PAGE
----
Sunday, March 20, 2005

Hazrat Aisha (R.A) & Making Sandcastles

HAZRAT AISHA (R.A)
The life of Hazrat Aisha (Radhiyallahu-Anha) is proof that a woman can be far more learned than men and that she can be the teacher of scholars and experts. Her life is also proof that the same woman can be totally feminine and be a source of pleasure, joy and comfort to her husband.

In her youth, already known for her striking beauty and her formidable memory, she came under the loving care and attention of the Holy Prophet Muhammad (Sallallahu-Alayhi-Wasallam) himself. As his wife and close companion she acquired from him knowledge and insight such as no woman has acquired.

Hazrat Aisha (Radhiyallahu-Anha) was born as a Muslim. She says: "When I got to the age of understanding my parents were already Muslims." From this is it clear that not even a brink of Kufr was shadowed upon her.

Hazrat Aisha (Radhiyallahu-Anha) became the Holy Prophet's (Sallallahu-Alayhi-Wasallam) wife in Makkah when she was in the sixth year of her life but her wedding did not take place until the second year after the Hijrah when she was about nine or ten. About her wedding, she related that: "Shortly before she was to leave her parent's house, she slipped out into the courtyard to play with a passing friend. I was playing on a see-saw and my long streaming hair was dishevelled." She further says: "They came and took me from my play and made me ready."

Marriage to the Holy Prophet (Sallallahu-Alayhi-Wasallam) did not change her playful ways. Her young friends came to visit her regularly in her own apartment. Hazrat Aisha (Radhiyallahu-Anha) had her life to the Prophet (Sallallahu-Alayhi-Wasallam).

Once the Prophet (Sallallahu-Alayhi-Wasallam) went somewhere at night. When Hazrat Aisha's (Radhiyallahu-Anha) eyes opened she did not find the Prophet (Sallallahu-Alayhi-Wasallam) present, so she was very disturbed. She started searching for him in the darkness. Finally her hand touched the foot of the Prophet (Sallallahu-Alayhi-Wasallam), who was in prostration, and she was very relieved.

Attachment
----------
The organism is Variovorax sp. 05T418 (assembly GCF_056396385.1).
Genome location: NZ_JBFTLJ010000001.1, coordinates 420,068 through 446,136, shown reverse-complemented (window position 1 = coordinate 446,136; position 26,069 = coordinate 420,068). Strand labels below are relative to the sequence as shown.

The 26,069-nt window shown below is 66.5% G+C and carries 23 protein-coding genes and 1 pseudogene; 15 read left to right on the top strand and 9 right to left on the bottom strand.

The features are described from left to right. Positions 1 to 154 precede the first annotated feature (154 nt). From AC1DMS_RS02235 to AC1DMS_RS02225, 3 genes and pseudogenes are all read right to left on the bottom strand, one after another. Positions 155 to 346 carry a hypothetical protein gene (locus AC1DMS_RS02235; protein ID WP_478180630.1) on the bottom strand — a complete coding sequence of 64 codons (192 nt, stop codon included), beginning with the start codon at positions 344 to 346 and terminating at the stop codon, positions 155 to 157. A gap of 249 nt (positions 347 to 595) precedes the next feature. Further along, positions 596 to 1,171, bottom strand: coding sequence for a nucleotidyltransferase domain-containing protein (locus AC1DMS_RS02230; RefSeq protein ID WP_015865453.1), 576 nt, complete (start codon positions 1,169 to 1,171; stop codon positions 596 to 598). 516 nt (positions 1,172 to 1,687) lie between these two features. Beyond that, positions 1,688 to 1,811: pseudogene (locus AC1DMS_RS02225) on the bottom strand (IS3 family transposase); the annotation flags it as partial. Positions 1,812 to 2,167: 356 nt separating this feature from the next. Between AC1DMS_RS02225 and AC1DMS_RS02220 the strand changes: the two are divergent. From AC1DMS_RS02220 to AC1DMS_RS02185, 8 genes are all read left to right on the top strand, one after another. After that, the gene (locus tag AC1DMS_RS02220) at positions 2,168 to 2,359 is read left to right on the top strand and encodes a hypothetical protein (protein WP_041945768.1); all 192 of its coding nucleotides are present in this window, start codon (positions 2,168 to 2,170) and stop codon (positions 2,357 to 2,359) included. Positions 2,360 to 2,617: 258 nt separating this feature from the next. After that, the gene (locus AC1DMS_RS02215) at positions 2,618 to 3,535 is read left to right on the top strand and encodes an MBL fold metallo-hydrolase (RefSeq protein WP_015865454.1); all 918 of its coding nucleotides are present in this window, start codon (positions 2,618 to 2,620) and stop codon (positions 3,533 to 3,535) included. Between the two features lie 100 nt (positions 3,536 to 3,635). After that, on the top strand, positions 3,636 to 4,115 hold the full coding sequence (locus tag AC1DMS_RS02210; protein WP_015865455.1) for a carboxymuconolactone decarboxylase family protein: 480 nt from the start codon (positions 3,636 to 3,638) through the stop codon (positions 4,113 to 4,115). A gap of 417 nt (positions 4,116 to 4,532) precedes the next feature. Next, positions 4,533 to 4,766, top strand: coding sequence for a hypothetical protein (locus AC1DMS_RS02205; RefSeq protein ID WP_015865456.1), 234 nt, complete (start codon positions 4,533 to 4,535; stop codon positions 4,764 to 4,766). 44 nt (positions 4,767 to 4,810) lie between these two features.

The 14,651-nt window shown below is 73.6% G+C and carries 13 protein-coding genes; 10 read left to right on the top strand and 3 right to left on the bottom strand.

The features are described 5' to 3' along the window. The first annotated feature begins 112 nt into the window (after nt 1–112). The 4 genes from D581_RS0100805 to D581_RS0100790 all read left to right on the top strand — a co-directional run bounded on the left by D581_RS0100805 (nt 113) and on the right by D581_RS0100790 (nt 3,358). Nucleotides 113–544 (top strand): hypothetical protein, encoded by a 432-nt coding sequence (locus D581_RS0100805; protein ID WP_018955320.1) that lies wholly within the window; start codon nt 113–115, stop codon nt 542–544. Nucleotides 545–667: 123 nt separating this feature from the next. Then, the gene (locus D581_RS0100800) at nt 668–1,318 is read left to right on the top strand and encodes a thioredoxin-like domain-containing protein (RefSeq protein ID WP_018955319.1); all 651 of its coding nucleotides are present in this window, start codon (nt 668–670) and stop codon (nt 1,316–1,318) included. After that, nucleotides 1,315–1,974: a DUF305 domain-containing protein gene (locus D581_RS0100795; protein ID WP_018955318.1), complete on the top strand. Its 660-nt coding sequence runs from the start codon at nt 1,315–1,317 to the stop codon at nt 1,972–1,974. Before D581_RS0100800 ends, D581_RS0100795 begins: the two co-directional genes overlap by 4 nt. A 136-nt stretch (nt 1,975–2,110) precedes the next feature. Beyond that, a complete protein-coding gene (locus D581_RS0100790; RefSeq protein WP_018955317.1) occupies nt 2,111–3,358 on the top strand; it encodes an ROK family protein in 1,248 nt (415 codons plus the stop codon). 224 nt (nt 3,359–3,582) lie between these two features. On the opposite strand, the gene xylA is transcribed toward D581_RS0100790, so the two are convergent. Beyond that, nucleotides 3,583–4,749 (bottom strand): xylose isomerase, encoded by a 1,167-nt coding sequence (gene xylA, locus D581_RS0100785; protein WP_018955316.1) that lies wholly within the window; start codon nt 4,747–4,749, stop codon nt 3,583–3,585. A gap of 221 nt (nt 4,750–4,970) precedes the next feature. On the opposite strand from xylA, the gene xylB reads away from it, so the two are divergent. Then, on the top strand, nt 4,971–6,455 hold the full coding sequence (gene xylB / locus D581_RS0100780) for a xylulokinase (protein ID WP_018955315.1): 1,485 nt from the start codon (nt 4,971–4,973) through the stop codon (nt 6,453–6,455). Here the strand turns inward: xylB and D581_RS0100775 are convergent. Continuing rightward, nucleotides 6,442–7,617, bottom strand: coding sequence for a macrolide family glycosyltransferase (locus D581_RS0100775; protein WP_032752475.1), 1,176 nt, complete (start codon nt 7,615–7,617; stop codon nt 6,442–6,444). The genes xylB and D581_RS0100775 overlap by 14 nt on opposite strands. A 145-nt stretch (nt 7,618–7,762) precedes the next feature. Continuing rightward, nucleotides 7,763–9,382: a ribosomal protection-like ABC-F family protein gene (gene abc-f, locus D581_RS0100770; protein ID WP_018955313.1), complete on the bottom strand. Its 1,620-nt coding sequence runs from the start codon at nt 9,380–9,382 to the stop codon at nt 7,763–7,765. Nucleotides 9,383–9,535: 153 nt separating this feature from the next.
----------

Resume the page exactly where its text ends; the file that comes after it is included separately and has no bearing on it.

The bulk of her vast treasure of knowledge was obtained while she was quite young. There are 2210 traditions narrated from her.

Hazrat Aisha's (Radhiyallahu-Anha) students were approximately 200, out of which were: Hazrat Abu Hurairah, Hazrat Abu Musa Ashari, Hazrat Abdullah ibn Abbas and Hazrat Abdullah ibn Zubair (Radhiyallahu-Anhum).

When the Holy Prophet (Sallallahu-Alayhi-Wasallam) was on his death bed, he had his head on Hazrat Aisha's (Radhiyallahu-Anha) lap. At the time of the Holy Prophet Muhammad's (Sallallahu-Alayhi-Wasallam) death she was only eighteen years old.

May Almighty Allah make the women of today act upon the life of Hazrat Aisha (Radhiyallahu-Anha). Ameen.
www.inter-islam.org


MAKING SANDCASTLES
A little boy is on his knees scooping and packing the sand with plastic shovels into a bright blue bucket. Then he upends the bucket on the surface and lifts it. And, to the delight of the little architect, a castle tower is created.

All afternoon he will work. Spooning out the moat. Packing the walls. Bottle tops will be sentries. Popsicle sticks will be bridges. A sandcastle will be built.

Big city. Busy streets. Rumbling traffic.
A man is in his office. At his desk he shuffles papers into stacks and delegates assignments. He cradles the phone on his shoulder and punches the keyboard with his fingers. Numbers are juggled and contracts are signed and much to the delight of the man, a profit is made.

All his life he will work. Formulating the plans. Forecasting the future. Annuities will be sentries. Capital gains will be bridges. An empire will be built.
Two builders of two castles. They have much in common. They shape granules into grandeurs. They see nothing and make something. They are diligent and determined. And for both the tide will rise and the end will come.

Yet that is where the similarities cease. For the boy sees the end while the man ignores it. Watch the boy as the dusk approaches.
As the waves near, the wise child jumps to his feet and begins to clap. There is no sorrow. No fear. No regret. He knew this would happen. He is not surprised. And when the great breaker crashes into his castle and his masterpiece is sucked into the sea, he smiles. He smiles, picks up his tools, takes his father's hand, and goes home.

The grownup, however, is not so wise. As the wave of years collapses on his castle he is terrified. He hovers over the sandy monument to protect it. He blocks the waves from the walls he has made. Salt-water soaked and shivering he snarls at the incoming tide.

"It's my castle," he defies.
The ocean need not respond. Both know to whom the sand belongs......

I don't know much about sandcastles. But children do. Watch them and learn. Go ahead and build, but build with a child's heart. When the sun sets and the tides take - appreciate and be thankful to the One who has created and given you everything. Salute the process of life and go home.